Fishermen and tourists gather on a beach near the town of Le Carbet of the French Caribbean island of Martinique to lift fishing nets at dawn on July 14, 2014. (AFP/Nicolas Derne)
Tourism and fishery-dependent Caribbean nations plan to test the acidity of the Caribbean Sea as a result of increased absorption of greenhouse gases, a senior regional official said Friday.
The International Atomic Energy Agency "will assist" with the project, said Milton Haughton, Executive Director of the Caribbean Regional Fisheries Mechanism.
"I am very positive that we will have things going by next year," he told AFP in Barbados where Caribbean agriculture ministers are holding their annual meeting.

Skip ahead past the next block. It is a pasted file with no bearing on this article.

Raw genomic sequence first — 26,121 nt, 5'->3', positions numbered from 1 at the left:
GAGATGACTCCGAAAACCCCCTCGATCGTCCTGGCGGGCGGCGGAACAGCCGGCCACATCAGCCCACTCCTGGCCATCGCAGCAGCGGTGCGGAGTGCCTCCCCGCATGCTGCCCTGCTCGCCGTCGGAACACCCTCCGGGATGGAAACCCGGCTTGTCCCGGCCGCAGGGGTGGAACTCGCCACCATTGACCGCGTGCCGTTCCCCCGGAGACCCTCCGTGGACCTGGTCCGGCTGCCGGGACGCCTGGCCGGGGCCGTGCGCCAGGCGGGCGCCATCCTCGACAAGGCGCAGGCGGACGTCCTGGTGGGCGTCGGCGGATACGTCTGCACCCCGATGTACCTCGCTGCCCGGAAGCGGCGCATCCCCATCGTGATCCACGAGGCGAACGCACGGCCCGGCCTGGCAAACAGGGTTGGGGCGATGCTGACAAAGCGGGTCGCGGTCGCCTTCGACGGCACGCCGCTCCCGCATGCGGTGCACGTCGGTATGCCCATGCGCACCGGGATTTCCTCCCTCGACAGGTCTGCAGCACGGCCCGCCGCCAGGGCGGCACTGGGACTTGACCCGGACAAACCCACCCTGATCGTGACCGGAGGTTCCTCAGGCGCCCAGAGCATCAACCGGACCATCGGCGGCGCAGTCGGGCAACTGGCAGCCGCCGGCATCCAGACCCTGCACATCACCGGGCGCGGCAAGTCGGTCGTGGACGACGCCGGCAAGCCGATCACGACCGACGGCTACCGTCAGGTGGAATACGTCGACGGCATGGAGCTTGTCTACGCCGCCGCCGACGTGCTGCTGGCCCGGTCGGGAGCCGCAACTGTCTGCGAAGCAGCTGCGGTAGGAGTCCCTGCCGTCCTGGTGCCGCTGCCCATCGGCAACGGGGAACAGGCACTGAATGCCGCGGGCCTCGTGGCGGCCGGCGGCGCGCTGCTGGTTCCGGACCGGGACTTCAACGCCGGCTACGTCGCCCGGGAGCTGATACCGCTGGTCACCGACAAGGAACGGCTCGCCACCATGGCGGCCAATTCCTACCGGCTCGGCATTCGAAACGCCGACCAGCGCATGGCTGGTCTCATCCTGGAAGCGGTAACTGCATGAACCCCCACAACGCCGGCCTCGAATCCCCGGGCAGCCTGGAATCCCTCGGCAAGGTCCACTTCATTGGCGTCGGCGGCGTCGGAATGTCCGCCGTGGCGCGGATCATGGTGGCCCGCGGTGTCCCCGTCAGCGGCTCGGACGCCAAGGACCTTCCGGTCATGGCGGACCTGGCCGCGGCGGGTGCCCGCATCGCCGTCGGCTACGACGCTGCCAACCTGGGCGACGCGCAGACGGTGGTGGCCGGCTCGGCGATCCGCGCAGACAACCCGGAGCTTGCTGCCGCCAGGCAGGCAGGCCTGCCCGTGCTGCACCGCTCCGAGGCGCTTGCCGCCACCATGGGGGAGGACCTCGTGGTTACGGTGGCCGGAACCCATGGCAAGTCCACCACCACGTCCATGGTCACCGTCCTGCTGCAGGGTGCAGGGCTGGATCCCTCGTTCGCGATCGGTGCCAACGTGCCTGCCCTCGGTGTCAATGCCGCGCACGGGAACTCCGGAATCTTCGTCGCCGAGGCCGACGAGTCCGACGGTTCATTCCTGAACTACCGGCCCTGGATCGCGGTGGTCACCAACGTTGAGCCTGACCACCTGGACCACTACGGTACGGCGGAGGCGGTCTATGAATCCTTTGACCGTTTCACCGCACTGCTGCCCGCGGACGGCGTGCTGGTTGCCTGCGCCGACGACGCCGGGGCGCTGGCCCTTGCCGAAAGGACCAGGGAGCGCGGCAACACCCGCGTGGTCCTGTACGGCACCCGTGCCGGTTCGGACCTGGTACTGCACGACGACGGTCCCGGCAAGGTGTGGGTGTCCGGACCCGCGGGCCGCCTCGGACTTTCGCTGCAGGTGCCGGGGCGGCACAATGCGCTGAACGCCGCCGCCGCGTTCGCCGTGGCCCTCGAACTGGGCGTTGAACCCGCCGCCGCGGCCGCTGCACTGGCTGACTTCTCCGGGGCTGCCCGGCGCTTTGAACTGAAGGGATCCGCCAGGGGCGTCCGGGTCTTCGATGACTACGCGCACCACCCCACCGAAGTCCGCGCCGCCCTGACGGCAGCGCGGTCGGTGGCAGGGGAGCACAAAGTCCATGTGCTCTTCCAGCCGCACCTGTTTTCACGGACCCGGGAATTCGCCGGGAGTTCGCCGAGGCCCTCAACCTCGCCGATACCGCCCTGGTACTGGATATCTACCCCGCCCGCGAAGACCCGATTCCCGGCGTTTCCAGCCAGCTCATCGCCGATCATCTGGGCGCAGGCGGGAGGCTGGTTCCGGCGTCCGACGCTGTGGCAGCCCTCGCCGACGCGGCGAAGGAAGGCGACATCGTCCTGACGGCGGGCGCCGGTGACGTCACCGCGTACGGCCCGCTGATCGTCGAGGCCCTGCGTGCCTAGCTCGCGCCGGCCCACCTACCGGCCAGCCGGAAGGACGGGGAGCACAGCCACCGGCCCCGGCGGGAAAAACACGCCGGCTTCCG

Haughton said the Caribbean would also be establishing laboratories and training personnel to conduct future testing.
Scientists already believe that the increased acidity is caused by the sea's absorption of carbon emissions.
"In more recent times scientists have realized that the absorption of carbon dioxide in the ocean is actually causing serious, serious problems in the ocean itself. Basically, the seawater is becoming more and more acidic and that is not good for the living marine organisms," Haughton said.
He added that acidic and increasingly warm seas were causing coral bleaching and dissolving the carbonates that shellfish require to make their shells.
"The fact is that for many of our countries, our fisheries are based on the health of the coral reefs," Haughton said.
Avoiding global climate chaos will require a major transformation of society and the world economy that is "unprecedented in scale," the United Nations said Monday.
It warned that the world must become "carbon neutral" by 2050 to have at least a 50/50 chance of keeping global warming below 1.5 C.